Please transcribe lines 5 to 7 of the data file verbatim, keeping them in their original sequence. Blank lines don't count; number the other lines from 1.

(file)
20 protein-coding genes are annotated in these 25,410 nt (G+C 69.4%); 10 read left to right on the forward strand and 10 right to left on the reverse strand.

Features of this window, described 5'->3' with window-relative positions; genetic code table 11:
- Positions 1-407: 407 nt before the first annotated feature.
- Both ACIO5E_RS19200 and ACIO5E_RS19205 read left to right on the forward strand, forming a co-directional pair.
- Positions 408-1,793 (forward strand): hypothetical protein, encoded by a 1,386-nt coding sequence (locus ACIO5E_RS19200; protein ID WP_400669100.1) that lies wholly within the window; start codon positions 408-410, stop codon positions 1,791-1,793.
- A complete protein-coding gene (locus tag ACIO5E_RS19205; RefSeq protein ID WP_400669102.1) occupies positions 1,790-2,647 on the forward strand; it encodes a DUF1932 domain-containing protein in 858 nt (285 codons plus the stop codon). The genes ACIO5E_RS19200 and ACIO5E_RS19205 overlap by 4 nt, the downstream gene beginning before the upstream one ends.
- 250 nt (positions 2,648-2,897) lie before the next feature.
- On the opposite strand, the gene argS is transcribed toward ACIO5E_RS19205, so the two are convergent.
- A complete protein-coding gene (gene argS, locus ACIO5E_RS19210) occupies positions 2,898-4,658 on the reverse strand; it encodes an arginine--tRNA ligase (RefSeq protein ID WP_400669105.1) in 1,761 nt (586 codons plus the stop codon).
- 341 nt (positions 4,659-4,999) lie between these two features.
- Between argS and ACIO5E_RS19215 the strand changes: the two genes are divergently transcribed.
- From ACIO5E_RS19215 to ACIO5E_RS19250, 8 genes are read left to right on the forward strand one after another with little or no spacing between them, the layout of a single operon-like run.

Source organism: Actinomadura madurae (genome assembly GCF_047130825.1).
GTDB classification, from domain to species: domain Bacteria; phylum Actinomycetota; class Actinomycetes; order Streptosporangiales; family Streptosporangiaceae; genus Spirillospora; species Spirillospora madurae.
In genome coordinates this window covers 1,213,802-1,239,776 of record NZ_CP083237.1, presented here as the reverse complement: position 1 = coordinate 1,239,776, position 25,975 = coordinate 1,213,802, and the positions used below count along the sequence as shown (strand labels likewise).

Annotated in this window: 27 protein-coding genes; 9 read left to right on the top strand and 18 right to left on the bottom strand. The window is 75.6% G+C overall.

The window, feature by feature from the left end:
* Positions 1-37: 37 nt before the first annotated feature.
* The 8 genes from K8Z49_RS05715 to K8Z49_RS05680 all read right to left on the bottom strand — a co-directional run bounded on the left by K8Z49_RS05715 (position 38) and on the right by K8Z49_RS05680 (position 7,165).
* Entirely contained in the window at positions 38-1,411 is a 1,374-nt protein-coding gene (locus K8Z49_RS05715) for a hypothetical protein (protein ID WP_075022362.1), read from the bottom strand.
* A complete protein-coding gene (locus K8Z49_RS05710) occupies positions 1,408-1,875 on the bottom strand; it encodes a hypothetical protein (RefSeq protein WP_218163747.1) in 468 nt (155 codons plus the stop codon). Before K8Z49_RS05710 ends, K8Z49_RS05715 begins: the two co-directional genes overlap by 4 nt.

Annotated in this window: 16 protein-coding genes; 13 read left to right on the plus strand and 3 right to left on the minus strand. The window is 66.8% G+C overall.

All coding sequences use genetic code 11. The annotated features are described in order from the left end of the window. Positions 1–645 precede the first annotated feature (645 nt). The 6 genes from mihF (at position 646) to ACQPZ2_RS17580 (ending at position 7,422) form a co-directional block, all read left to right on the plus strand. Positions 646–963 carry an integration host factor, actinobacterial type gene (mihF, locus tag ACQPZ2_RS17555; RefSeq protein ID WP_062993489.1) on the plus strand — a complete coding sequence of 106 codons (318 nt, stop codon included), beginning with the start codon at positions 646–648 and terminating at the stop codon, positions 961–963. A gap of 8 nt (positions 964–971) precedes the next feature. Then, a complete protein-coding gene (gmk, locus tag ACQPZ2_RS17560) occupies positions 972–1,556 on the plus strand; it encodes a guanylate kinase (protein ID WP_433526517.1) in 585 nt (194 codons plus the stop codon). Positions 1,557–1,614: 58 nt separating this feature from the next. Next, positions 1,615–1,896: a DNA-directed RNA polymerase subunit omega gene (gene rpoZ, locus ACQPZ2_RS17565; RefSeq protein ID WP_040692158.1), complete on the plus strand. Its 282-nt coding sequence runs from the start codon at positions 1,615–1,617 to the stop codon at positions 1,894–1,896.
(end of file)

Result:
- Positions 408-1,793 (forward strand): hypothetical protein, encoded by a 1,386-nt coding sequence (locus ACIO5E_RS19200; protein ID WP_400669100.1) that lies wholly within the window; start codon positions 408-410, stop codon positions 1,791-1,793.
- A complete protein-coding gene (locus tag ACIO5E_RS19205; RefSeq protein ID WP_400669102.1) occupies positions 1,790-2,647 on the forward strand; it encodes a DUF1932 domain-containing protein in 858 nt (285 codons plus the stop codon). The genes ACIO5E_RS19200 and ACIO5E_RS19205 overlap by 4 nt, the downstream gene beginning before the upstream one ends.
- 250 nt (positions 2,648-2,897) lie before the next feature.